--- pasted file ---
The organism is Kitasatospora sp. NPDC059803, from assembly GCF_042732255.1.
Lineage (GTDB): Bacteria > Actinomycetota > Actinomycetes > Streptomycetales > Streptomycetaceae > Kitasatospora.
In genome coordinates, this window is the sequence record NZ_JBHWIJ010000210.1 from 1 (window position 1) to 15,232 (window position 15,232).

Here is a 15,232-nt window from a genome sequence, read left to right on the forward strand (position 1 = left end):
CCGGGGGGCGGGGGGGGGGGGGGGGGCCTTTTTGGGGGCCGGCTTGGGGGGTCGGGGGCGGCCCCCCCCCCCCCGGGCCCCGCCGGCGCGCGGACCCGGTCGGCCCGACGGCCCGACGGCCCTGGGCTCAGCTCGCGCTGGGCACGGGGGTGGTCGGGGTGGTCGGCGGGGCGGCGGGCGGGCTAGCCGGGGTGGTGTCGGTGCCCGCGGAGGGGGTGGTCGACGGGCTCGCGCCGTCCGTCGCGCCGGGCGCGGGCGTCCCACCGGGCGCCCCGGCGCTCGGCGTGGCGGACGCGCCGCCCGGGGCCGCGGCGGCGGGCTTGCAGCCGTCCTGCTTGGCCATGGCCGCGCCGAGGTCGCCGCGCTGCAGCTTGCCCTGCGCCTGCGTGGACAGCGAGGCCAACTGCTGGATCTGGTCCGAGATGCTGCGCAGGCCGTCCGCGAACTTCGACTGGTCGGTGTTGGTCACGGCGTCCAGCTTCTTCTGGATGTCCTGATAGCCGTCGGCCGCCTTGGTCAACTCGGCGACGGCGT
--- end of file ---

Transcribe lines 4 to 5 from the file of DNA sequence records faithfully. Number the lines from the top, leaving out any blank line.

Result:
Here is a 15,232-nt window from a genome sequence, read left to right on the forward strand (position 1 = left end):
CCGGGGGGCGGGGGGGGGGGGGGGGGCCTTTTTGGGGGCCGGCTTGGGGGGTCGGGGGCGGCCCCCCCCCCCCCGGGCCCCGCCGGCGCGCGGACCCGGTCGGCCCGACGGCCCGACGGCCCTGGGCTCAGCTCGCGCTGGGCACGGGGGTGGTCGGGGTGGTCGGCGGGGCGGCGGGCGGGCTAGCCGGGGTGGTGTCGGTGCCCGCGGAGGGGGTGGTCGACGGGCTCGCGCCGTCCGTCGCGCCGGGCGCGGGCGTCCCACCGGGCGCCCCGGCGCTCGGCGTGGCGGACGCGCCGCCCGGGGCCGCGGCGGCGGGCTTGCAGCCGTCCTGCTTGGCCATGGCCGCGCCGAGGTCGCCGCGCTGCAGCTTGCCCTGCGCCTGCGTGGACAGCGAGGCCAACTGCTGGATCTGGTCCGAGATGCTGCGCAGGCCGTCCGCGAACTTCGACTGGTCGGTGTTGGTCACGGCGTCCAGCTTCTTCTGGATGTCCTGATAGCCGTCGGCCGCCTTGGTCAACTCGGCGACGGCGT